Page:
Trading under WTO rules
Last updated 2 September 2021
If no trade agreement exists between the UK and another country, trade with that country takes place under World Trade Organization (WTO) rules.
Find out which trade agreements the UK has signed. This page will be kept updated.
Some developing countries are eligible to get trade preferences through the UK Generalised Scheme of Preferences.
WTO and the Most Favoured Nation (MFN) rule
WTO rules state that the same trading terms must be applied to all WTO members unless there is a trade agreement between 2 or more countries. This is known as Most Favoured Nation (MFN) treatment.
MFN means that the UK cannot offer better trading terms to one country and not another, unless through a trade agreement.
The UK currently trades with many countries on WTO terms, including:
- Saudi Arabia
Your trade with these countries will remain on an MFN basis.
Northern Ireland Protocol
The Northern Ireland Protocol came into effect on 1 January 2021.
What to do differently when trading under WTO rules
You may need to act on some of the information below. This list is not exhaustive but outlines the major issues. It is for information only.
Customs procedures and declarations
You must complete customs procedures and declarations for imports to the UK.
Find out more about:
When goods are being transported, they will pay the tariff at the rate on the day that they are imported into the UK.
The UK Global Tariff applies to imports into the UK unless an exception applies (for example, a preferential trade agreement).
The MFN tariff of the country of destination applies to exports from the UK. It does not apply if the UK has preferential trading arrangements in place with that country.
Establish the UK origin of your goods for tariff purposes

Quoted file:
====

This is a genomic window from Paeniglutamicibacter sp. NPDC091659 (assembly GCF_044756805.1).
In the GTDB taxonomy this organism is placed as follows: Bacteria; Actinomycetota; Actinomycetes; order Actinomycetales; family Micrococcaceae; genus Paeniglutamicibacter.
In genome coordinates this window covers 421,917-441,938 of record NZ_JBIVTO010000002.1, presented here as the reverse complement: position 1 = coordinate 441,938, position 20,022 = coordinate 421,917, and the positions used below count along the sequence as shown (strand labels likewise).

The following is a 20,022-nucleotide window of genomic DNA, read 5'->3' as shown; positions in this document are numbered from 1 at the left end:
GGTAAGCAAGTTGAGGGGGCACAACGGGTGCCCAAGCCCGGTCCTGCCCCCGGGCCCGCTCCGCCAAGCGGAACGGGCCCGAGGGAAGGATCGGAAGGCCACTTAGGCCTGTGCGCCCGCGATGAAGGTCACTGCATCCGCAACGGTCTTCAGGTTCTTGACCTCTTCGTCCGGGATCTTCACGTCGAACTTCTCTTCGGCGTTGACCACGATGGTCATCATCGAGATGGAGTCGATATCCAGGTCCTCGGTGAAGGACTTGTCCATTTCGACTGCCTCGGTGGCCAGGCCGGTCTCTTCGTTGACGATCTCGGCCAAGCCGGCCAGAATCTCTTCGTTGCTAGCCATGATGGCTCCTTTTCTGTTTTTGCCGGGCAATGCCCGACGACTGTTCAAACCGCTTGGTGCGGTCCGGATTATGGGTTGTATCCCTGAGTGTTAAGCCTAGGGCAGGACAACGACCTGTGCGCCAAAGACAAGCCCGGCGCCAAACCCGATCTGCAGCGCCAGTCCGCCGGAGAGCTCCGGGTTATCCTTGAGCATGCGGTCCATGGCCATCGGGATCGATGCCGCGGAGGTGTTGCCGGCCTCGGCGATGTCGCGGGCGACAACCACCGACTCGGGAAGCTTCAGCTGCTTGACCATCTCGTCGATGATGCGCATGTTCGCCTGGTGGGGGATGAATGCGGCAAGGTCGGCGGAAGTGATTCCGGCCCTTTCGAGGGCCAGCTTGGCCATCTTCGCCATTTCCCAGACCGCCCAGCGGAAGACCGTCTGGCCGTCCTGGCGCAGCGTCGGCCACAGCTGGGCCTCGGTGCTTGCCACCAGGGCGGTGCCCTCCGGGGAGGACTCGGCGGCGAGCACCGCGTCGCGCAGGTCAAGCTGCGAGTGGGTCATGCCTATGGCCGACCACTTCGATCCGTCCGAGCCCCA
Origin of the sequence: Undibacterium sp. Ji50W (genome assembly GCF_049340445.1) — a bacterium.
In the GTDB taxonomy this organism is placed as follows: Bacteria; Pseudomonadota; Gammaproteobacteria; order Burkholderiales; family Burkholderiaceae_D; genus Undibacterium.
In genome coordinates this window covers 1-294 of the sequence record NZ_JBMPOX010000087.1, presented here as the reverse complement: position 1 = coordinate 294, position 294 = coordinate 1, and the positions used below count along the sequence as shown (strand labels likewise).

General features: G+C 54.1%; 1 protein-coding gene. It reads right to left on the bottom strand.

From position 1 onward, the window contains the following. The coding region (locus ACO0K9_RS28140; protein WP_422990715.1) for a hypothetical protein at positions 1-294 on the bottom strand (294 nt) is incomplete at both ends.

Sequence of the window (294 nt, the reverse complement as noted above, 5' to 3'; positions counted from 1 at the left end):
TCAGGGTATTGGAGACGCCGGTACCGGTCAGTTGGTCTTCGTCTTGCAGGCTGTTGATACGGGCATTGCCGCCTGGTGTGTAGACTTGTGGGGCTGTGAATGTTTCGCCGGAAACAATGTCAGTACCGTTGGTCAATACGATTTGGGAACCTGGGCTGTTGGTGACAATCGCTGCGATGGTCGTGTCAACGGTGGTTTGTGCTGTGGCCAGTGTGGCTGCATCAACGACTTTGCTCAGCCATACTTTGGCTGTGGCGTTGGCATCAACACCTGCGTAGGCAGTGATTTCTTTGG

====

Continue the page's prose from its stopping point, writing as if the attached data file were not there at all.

The UK and the EU are separate territories for rules of origin purposes.
If you are trading with countries the UK has a trade agreement with, you must prove preferential origin. Learn more about preferential rules of origin.
Trade under WTO rules does not require you to prove preferential origin.
Non-preferential rules of origin
If you are trading with countries the UK does not have a trade agreement with, non-preferential rules of origin apply.
Find out about the statutory guidance for product-specific rules, to determine the origin of imports outside of a preferential agreement.
You need to declare the origin of your goods on the customs declaration when importing.
This means that when you are importing a good you will need to declare the origin of your goods on the customs declaration.
If you are exporting, you will need to apply the non-preferential rules of origin as set by the destination country.
If required by the destination country, you will be able to apply for a non-preferential certificate of origin from the British Chambers of Commerce.
Paying tariffs on imports into the UK
The UK Global Tariff policy applies to MFN imports into the UK.
Paying tariffs on exports from the UK
Overseas importers may need to pay different tariff rates on exports from the UK. The tariffs will vary by country and product. Many are duty free under WTO terms.
Continue to comply with regulations
If you import goods into Great Britain or Northern Ireland, find out about:
- placing manufactured goods on the market in Great Britain
- placing manufactured goods on the market in Northern Ireland
If you are selling goods to another country, you will need to continue to meet the regulatory requirements as set out in the law of that country.
Protect your intellectual property
Intellectual property standards are usually set out through a country’s domestic systems. If that country is a member of the WTO, it will incorporate the baseline standards in the WTO’s IP agreement.